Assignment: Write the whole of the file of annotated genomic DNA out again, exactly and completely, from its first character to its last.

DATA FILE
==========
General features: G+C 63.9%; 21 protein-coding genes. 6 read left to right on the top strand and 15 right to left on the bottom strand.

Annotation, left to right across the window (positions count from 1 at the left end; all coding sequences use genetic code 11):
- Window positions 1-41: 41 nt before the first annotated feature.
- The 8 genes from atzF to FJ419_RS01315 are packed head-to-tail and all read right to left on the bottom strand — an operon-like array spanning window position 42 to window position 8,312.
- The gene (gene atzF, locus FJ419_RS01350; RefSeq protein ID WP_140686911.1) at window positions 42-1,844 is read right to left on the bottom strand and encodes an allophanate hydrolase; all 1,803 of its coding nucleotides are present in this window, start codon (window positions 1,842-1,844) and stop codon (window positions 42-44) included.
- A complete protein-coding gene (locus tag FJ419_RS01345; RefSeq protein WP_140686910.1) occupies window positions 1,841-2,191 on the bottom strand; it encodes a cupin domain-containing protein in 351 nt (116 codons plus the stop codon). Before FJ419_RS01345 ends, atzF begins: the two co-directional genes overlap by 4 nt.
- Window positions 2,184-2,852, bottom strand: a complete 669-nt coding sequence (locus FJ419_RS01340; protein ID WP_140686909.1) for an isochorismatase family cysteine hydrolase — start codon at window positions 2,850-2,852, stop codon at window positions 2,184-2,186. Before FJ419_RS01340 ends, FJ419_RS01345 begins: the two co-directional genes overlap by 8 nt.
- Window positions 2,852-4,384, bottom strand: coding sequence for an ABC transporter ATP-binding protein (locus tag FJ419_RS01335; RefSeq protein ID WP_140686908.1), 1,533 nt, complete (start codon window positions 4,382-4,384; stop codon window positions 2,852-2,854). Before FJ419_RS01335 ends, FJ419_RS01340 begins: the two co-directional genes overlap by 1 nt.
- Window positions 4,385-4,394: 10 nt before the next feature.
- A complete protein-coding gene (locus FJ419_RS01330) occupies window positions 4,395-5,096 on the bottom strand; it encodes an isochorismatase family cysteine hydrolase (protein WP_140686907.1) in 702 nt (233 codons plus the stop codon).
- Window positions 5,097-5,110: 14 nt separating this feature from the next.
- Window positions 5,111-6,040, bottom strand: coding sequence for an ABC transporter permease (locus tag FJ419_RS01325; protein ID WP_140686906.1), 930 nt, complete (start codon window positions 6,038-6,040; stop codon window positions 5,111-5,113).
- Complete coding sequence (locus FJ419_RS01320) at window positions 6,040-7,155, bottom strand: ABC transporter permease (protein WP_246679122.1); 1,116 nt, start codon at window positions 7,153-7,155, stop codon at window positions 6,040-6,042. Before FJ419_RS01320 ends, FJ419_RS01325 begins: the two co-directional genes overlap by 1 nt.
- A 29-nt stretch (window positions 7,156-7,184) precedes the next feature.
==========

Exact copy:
General features: G+C 63.9%; 21 protein-coding genes. 6 read left to right on the top strand and 15 right to left on the bottom strand.

Annotation, left to right across the window (positions count from 1 at the left end; all coding sequences use genetic code 11):
- Window positions 1-41: 41 nt before the first annotated feature.
- The 8 genes from atzF to FJ419_RS01315 are packed head-to-tail and all read right to left on the bottom strand — an operon-like array spanning window position 42 to window position 8,312.
- The gene (gene atzF, locus FJ419_RS01350; RefSeq protein ID WP_140686911.1) at window positions 42-1,844 is read right to left on the bottom strand and encodes an allophanate hydrolase; all 1,803 of its coding nucleotides are present in this window, start codon (window positions 1,842-1,844) and stop codon (window positions 42-44) included.
- A complete protein-coding gene (locus tag FJ419_RS01345; RefSeq protein WP_140686910.1) occupies window positions 1,841-2,191 on the bottom strand; it encodes a cupin domain-containing protein in 351 nt (116 codons plus the stop codon). Before FJ419_RS01345 ends, atzF begins: the two co-directional genes overlap by 4 nt.
- Window positions 2,184-2,852, bottom strand: a complete 669-nt coding sequence (locus FJ419_RS01340; protein ID WP_140686909.1) for an isochorismatase family cysteine hydrolase — start codon at window positions 2,850-2,852, stop codon at window positions 2,184-2,186. Before FJ419_RS01340 ends, FJ419_RS01345 begins: the two co-directional genes overlap by 8 nt.
- Window positions 2,852-4,384, bottom strand: coding sequence for an ABC transporter ATP-binding protein (locus tag FJ419_RS01335; RefSeq protein ID WP_140686908.1), 1,533 nt, complete (start codon window positions 4,382-4,384; stop codon window positions 2,852-2,854). Before FJ419_RS01335 ends, FJ419_RS01340 begins: the two co-directional genes overlap by 1 nt.
- Window positions 4,385-4,394: 10 nt before the next feature.
- A complete protein-coding gene (locus FJ419_RS01330) occupies window positions 4,395-5,096 on the bottom strand; it encodes an isochorismatase family cysteine hydrolase (protein WP_140686907.1) in 702 nt (233 codons plus the stop codon).
- Window positions 5,097-5,110: 14 nt separating this feature from the next.
- Window positions 5,111-6,040, bottom strand: coding sequence for an ABC transporter permease (locus tag FJ419_RS01325; protein ID WP_140686906.1), 930 nt, complete (start codon window positions 6,038-6,040; stop codon window positions 5,111-5,113).
- Complete coding sequence (locus FJ419_RS01320) at window positions 6,040-7,155, bottom strand: ABC transporter permease (protein WP_246679122.1); 1,116 nt, start codon at window positions 7,153-7,155, stop codon at window positions 6,040-6,042. Before FJ419_RS01320 ends, FJ419_RS01325 begins: the two co-directional genes overlap by 1 nt.
- A 29-nt stretch (window positions 7,156-7,184) precedes the next feature.